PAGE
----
By Perry M. Frohne
This headline represents the total made by one individual selling fake CDVs, in the first four months of this year. By my count, there were 74 fake images sold on the largest continuous online auction website by this seller in that period of time. That’s $1,851.55 per month, and a per image average of $100.08.
That is a lot of hard earned money effectively stolen from collectors. And this is just one example of how much just one of these crooks is actually pulling in. There are many more. The buyers of his junk could have used this money to buy some spectacular authentic images from professional dealers.
The number of fakes seems to be increasing. As I’ve discussed in past columns, better technology has made it easier to make these monsters. I have seen some very scary new fakes recently.
“Activate your “Fake Radar,” and learn to pause and THINK BEFORE YOU BUY.”
Rising prices for higher-quality images are part of the problem. Being in a difficult and challenging economy doesn’t help. Bottom line: It’s easier (and far more profitable) to create and sell modern fakes of Civil War era images. Also, it can be difficult (and sometimes next to impossible) to get your money back. So I recommend buying from those who have full money back return policies.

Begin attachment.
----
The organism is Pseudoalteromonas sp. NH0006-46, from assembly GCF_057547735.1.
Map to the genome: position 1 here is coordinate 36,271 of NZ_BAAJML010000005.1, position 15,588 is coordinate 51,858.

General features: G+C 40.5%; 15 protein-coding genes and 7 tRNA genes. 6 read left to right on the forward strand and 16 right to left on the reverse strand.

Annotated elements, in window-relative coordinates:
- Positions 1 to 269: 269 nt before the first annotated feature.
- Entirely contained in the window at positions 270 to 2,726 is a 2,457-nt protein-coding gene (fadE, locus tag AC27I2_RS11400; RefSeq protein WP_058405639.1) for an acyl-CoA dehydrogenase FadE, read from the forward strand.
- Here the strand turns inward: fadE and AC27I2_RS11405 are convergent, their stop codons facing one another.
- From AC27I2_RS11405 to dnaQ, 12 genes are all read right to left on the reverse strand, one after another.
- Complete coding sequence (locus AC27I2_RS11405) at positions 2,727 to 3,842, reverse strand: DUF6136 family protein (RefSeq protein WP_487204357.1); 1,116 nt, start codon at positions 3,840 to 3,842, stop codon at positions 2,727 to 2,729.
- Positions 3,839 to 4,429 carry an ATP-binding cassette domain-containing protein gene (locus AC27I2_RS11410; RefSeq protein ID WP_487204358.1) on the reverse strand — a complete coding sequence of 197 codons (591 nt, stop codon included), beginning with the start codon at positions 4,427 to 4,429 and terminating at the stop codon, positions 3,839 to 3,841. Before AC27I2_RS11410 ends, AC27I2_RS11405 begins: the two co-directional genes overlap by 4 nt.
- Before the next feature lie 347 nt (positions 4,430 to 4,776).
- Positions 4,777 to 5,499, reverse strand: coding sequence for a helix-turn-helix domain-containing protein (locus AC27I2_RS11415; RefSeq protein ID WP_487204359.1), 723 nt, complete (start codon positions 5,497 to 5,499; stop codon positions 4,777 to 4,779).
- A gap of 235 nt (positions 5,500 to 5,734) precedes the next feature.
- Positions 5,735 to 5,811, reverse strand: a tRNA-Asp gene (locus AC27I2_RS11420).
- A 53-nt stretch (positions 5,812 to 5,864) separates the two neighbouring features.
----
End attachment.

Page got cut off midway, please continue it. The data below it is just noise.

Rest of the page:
How do we stop, or at least slow down, those who blatantly defraud collectors with these fakes? Knowledge, knowledge and more knowledge! Over the last few years I have given you the tools you need to activate your “Fake Radar,” and learn to pause and THINK BEFORE YOU BUY. I’ve also covered a majority of the fakes appearing on auction sites and at shows. Through feedback and conversations, I have helped a lot of people to do this, for which I am truly grateful. But there remains much to be done.
Please take some time to review my previous columns. I highly recommend my Winter 2020 column, “CDVs That Never Existed,” which addresses the majority of the type of fakes being sold by this individual. Many other websites discuss fakes as well. Try typing in “fake civil war photographs” into any search engine.
I’m pleased with the trend of people taking the time to expose fakes and sharing their knowledge with others. Let’s put these fakers out of business!
Perry Frohne is the owner of Frohne’s Historic Military. He has been investigating fake images for more than 20 years. He is a MI Senior Editor.
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